At seventeen I read Jim Bishop’s book, The Day Christ Died. It offers helpful insights into the tenor of the times when Jesus lived, describing the antagonistic factions within Jewry, as well as the customs, people, and powerful institutions arrayed against Christ. Bishop also describes in ghastly detail the reality of death by Roman crucifixion. For years these images of Christ’s excruciating suffering and death haunted me, as did the unfathomable cruelty that engineered it.
At some point I realized that as literally asphyxiating as was Christ’s physical pain, his inner torment would have been even more devastating. Unrelentingly the horrible onslaught of mankind’s sins flew in Christ’s face, snarling, mocking, as each shipwrecked soul coursed through his consciousness to become his own. Simultaneously the grim hatred of dark powers ruthlessly bludgeoned Christ’s psyche. All this tormented him more than any physical pain the Roman government, uncharacteristically aligned with the Jewish elite and its rabble, could orchestrate.
This year as I considered the early stages of Christ’s Passion, when, before his arrest, he felt “sorrowful, even unto death” (Matt 26:38), it gave me pause.
I have always thought that in the Garden of Gethsemane Jesus was wrestling with his imminent cataclysmic battle and was worried, apprehensive, perhaps even fearful. This could be true; Jesus was a human being, and as a human being he not only needed to accept his Father’s will, but also to embrace as his the bloody, violent cross. However, we are talking about a man who, since the age of twelve when he tarried in the temple because he felt compelled to be in his Father’s house, had been devoted to following his Father’s will, consumed with doing his Father’s work. A final, decisive alignment of Christ’s will with his Father’s was probably humanly necessary, but I think something much deeper than personal foreboding or, as some even suggest, human self-doubt, intensified his sorrow in Gethsemane.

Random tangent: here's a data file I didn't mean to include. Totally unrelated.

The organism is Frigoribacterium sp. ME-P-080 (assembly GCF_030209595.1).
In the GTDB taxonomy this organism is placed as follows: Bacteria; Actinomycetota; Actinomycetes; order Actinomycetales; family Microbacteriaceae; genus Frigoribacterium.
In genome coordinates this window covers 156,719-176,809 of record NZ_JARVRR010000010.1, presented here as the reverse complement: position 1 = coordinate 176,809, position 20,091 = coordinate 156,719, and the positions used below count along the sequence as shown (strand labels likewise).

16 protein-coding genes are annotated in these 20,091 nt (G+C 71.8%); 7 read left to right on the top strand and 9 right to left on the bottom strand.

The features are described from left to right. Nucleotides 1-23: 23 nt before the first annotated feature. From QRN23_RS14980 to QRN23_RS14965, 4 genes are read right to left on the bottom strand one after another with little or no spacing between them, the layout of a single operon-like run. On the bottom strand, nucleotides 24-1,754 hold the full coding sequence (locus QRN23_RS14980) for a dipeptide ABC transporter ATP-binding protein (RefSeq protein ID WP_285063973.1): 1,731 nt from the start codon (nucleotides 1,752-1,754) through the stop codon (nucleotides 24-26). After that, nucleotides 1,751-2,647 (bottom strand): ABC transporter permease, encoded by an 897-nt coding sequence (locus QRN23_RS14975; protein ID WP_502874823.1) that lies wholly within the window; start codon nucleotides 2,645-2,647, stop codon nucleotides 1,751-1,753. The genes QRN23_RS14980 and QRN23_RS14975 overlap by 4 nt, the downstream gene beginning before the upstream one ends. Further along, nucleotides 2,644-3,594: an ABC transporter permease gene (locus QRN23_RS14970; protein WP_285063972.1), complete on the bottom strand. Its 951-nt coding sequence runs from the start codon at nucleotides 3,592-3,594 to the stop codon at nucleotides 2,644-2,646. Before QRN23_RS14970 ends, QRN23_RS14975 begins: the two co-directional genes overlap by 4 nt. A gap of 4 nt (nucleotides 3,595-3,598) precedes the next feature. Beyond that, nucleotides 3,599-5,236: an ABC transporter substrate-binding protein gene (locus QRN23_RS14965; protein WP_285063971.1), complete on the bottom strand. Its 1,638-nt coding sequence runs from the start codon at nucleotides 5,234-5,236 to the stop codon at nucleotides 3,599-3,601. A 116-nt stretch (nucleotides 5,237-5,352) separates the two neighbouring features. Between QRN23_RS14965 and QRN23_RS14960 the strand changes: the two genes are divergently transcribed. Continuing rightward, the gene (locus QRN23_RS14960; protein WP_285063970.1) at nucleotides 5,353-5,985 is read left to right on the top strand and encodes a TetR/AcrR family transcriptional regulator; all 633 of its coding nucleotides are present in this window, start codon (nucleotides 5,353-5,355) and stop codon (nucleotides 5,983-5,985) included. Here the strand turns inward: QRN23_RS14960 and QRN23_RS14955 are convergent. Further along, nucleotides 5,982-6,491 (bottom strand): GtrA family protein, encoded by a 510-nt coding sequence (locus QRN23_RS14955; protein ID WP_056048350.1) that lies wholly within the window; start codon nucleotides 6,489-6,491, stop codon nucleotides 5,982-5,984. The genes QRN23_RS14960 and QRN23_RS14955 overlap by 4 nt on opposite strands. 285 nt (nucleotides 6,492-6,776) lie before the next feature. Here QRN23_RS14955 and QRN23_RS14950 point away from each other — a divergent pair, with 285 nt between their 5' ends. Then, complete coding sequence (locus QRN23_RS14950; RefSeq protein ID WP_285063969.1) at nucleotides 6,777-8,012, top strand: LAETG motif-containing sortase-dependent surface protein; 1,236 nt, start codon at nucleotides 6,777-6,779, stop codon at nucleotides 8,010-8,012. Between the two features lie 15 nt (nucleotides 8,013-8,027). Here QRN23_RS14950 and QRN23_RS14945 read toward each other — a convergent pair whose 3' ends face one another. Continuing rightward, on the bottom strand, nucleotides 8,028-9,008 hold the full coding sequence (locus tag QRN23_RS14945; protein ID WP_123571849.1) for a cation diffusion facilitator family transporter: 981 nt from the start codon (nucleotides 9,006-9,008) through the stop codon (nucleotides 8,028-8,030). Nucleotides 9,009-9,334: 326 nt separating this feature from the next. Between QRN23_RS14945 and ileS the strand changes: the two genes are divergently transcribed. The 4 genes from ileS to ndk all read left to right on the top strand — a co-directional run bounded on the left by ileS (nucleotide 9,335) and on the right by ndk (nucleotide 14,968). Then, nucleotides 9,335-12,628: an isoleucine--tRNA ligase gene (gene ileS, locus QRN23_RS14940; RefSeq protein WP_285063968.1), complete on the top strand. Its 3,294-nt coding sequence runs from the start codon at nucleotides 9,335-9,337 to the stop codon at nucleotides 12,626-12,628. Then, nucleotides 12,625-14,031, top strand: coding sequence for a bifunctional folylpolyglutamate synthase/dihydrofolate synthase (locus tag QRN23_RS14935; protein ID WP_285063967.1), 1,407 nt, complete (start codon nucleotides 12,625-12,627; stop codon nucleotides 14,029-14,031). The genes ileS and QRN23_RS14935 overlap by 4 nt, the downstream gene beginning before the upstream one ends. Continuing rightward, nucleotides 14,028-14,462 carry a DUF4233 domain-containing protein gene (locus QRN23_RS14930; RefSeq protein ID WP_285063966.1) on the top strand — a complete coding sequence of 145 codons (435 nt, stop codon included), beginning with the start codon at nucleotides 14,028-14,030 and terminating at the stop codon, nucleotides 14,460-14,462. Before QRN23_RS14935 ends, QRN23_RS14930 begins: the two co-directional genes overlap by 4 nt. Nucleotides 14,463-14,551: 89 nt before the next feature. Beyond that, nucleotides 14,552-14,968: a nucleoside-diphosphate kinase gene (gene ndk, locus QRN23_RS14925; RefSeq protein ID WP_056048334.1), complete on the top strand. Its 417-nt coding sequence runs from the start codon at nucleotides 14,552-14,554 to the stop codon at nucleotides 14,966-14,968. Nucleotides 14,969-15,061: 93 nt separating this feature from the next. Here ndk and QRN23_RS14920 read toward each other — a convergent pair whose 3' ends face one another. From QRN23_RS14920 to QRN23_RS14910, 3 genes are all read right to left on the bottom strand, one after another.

The battle against the powers of sin and darkness that Jesus came on earth to fight was his since Adam’s fall. John tells us outright: “The reason the Son of God appeared was to destroy the works of the devil” (1 John 3:8). Christ’s humanity was forged in this furnace. Even though he knew it would demand every ounce of his faithfulness and power, I doubt Jesus sorrowed over or feared the battle itself. What was at stake burned in his bones, beat in his blood. It was his very raison d’être.
During the Last Supper Christ suggests a pain more grievous and eternal that lay before him. He says to Peter, “Simon, Simon, behold, Satan demanded to have you, that he might sift you like wheat, but I have prayed for you that your faith may not fail; and when you have turned again, strengthen your brethren” (Luke 22:31).
Here Christ’s focus is decidedly not on himself; it is on the battle that will rage that very night in Peter’s breast. Jesus expresses unflinching confidence that Peter will come through; he knows that his own willingly spilled blood offers Peter victory over fear, lying, unfaithfulness, despair. Even the devil’s manhandling of Peter cannot prevent his turning to Christ.
In Jesus’ next words to Peter, he exposes a heart-breaking burden of his own suffering. He already knows that Peter will come through, but for what reason? So that he will strengthen his brethren. And what about Christ’s own victory over death? Will that allow him to also strengthen his brethren? Our strengthening stands as Christ’s eternal task – that we are freed, truly liberated, from the darkness that repeatedly destroys us and our relationship to God, our Father.
Christ’s sorrow that is “unto death” is just this: his sorrow over those who will not allow him to strengthen them in their own battles against the powers of darkness. Think about it. Christ offers us everything: eternal life; days filled with faith, hope, joy; the incredible ability to care for others – and we can turn our backs on it all. Or on particular aspects of it that do not sit well with our iron-clad principles. Isn’t our insistent independence the most harrowing pain for Jesus, whose profound love continues to cry out from Golgotha? Will we, like Peter, humbly turn and grasp Jesus’ victory as ours?Comments
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